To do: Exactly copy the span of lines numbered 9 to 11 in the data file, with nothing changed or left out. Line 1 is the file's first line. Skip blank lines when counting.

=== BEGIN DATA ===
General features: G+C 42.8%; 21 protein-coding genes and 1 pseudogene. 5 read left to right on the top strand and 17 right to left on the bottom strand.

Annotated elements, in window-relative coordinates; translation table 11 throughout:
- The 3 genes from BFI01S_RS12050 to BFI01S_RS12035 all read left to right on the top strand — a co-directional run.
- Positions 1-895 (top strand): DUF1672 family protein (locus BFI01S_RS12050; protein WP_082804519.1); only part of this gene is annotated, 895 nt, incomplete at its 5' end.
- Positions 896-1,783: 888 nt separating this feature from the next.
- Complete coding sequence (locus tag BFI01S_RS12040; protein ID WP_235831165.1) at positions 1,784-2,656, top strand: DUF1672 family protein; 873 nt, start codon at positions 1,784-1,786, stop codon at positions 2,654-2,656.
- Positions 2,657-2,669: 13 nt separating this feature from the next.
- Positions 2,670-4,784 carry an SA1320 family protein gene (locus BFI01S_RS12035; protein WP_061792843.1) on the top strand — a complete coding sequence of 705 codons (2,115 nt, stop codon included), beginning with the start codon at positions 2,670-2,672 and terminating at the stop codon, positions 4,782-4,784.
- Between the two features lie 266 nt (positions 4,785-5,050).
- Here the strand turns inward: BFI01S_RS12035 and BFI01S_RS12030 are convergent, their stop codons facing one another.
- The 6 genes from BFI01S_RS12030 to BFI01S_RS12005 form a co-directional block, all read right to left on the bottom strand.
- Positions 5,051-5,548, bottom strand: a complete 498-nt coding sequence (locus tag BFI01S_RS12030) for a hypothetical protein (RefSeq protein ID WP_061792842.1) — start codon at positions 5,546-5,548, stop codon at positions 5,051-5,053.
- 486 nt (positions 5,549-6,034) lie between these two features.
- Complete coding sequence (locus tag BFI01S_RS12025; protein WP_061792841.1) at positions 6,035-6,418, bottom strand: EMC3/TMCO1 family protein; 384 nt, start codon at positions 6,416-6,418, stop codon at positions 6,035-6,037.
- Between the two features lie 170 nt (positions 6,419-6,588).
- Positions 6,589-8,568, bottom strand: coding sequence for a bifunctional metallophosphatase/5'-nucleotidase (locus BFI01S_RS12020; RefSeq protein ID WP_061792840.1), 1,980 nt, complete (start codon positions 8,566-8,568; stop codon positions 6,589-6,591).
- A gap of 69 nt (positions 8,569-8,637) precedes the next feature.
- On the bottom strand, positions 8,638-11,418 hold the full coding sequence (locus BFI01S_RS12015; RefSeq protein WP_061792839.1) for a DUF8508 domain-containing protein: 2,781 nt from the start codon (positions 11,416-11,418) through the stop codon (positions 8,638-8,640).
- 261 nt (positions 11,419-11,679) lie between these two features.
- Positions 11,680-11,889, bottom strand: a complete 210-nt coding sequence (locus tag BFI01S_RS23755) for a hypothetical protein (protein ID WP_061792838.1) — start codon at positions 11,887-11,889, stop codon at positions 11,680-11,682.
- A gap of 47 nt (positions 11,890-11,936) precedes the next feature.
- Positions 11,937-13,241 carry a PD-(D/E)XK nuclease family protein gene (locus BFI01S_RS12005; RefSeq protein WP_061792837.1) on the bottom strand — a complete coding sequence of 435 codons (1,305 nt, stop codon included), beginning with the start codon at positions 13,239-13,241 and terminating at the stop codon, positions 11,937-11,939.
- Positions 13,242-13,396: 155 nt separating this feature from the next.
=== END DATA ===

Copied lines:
- Between the two features lie 266 nt (positions 4,785-5,050).
- Here the strand turns inward: BFI01S_RS12035 and BFI01S_RS12030 are convergent, their stop codons facing one another.
- The 6 genes from BFI01S_RS12030 to BFI01S_RS12005 form a co-directional block, all read right to left on the bottom strand.